This month in Montreal, more than 196 countries are coming together at COP15 to finalize a new Global Biodiversity Framework that aims to protect and restore the natural world. Years of negotiations will culminate in what many hope will be a “Paris Agreement moment” for biodiversity. Yet the rapid loss of plants, animals, and natural spaces that the world has experienced for decades points to a simple truth: our collective conservation efforts have not been close to enough to preserve the delicate ecological balance we all need to survive. A new urgency for meaningful action is desperately needed. Thankfully, a model for rapid, large-scale action can be found in conservation efforts led by Indigenous governments and organizations right here in Canada.
Across Canada, Indigenous governments and organizations are establishing, managing, and co-governing many of the largest conservation areas in the world. From places like Thaidene Nëné and Edéhzhíe in the Northwest Territories to Pimachiowin Aki World Heritage Site in Manitoba to the Tursujuq National Park in Quebec, Indigenous governments have established the most significant new protected areas in Canada in recent years. Many more protected areas are moving forward thanks to Indigenous governments and organizations. For example, the Seal River Watershed Alliance—made up of four First Nations—is working to protect the 50,000 km2 Seal River Watershed in northern Manitoba. The government of Canada, meanwhile, has become a leader in pushing for the ambitious goal of protecting 30% of global lands and waters by 2030 — a goal that can be achieved in no small part by allying with Indigenous governments and organizations to support their leadership in land and water stewardship and conservation.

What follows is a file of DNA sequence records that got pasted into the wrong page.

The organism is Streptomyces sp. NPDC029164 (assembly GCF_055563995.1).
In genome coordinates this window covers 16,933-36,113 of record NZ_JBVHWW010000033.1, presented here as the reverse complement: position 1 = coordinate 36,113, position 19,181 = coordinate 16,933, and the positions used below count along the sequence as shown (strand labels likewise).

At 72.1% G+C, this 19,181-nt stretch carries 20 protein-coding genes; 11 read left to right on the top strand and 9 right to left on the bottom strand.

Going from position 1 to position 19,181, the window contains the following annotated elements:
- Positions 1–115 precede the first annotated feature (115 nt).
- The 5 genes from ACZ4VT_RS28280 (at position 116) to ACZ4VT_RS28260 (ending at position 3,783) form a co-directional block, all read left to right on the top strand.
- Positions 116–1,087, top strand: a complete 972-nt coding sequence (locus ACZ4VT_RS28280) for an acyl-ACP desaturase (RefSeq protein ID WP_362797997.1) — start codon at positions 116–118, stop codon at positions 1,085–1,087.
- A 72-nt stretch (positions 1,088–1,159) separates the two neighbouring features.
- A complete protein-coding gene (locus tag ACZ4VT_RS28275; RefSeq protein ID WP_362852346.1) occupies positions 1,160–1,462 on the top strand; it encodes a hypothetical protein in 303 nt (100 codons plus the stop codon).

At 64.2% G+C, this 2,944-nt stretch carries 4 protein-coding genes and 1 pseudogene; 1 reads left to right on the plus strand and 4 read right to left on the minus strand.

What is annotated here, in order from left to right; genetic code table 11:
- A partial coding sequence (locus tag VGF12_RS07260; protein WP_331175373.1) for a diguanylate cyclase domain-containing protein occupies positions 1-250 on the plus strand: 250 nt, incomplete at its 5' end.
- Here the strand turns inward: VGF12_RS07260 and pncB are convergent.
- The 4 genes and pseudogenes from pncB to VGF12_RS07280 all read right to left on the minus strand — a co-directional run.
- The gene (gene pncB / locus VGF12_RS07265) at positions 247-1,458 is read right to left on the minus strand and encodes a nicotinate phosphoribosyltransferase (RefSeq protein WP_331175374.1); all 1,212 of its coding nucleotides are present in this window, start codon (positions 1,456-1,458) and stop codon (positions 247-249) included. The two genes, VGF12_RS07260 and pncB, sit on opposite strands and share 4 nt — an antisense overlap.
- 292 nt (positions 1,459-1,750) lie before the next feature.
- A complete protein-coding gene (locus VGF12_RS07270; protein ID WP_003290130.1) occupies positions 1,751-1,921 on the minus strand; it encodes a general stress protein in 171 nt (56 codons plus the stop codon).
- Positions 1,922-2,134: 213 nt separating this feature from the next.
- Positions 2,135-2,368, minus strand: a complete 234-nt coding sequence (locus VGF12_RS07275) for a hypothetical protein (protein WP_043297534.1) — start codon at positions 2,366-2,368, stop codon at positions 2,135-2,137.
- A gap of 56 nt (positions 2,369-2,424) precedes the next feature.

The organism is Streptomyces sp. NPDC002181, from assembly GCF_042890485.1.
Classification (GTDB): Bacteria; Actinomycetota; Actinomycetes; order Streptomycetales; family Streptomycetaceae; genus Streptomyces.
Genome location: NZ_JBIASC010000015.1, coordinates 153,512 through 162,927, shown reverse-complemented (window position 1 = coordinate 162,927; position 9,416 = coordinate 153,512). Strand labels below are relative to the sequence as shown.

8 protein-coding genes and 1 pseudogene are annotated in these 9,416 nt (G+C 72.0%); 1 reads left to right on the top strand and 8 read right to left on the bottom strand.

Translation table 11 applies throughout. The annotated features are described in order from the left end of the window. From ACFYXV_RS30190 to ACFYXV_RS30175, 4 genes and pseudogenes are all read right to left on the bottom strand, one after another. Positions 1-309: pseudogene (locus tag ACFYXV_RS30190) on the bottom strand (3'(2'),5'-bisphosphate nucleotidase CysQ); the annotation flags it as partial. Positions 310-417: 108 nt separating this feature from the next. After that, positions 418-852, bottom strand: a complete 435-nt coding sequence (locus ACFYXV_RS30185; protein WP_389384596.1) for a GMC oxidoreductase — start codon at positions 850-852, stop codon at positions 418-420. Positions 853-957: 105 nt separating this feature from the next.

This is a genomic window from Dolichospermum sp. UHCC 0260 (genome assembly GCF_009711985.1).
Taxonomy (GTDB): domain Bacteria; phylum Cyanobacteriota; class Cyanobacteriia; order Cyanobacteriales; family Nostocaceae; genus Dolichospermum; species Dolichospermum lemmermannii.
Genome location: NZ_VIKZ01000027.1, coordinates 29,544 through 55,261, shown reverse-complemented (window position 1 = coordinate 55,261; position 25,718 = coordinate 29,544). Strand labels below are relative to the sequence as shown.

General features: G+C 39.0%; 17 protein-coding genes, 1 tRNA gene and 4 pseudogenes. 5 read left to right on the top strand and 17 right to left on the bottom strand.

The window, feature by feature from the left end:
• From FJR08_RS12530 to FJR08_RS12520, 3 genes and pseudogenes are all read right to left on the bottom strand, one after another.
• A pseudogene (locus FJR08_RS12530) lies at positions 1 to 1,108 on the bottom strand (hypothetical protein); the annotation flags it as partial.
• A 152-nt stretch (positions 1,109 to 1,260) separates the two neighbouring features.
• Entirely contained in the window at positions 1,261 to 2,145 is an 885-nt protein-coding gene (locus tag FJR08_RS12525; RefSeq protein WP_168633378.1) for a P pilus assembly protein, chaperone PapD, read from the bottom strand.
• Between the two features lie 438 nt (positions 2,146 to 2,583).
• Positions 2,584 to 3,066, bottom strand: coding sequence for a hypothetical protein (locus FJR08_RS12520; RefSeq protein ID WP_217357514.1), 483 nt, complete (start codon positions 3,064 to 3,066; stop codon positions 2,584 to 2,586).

Indigenous peoples inhabit 80% of the most biodiverse regions worldwide. Therefore, if the global community is serious about delivering on the ambitions of any new Global Biodiversity Framework that comes out of Montreal, we must follow the lead of Indigenous peoples around the world who have been stewarding these lands for millennia. In Canada, this has involved federal, provincial, and territorial governments collaborating with Indigenous governments and organizations in the establishment of new Indigenous Protected and Conserved Areas, as well as supporting programs like Indigenous Guardians. We must continue to support these programs that stand as a beacon of hope against alarming trends in biodiversity loss. It is a model that should be emulated in every nation.
With the traditional knowledge that stems from thousands of years of on-the-ground experience with their land, wildlife, and ecosystems, Indigenous peoples need to be at the forefront of conservation in every nation. Biodiversity loss is a global phenomenon with devastating consequences for both people and wildlife, and indeed for all of the Earth’s ecosystems. The natural extinction rate is now between 1,000 and 10,000 times its previous rate. A study released in November 2022 found that in Canada alone, 20% of more than 47,000 native species are critically imperiled, imperiled, or vulnerable to extinction. If we do not act quickly, a million species are at risk of extinction globally in the next few decades.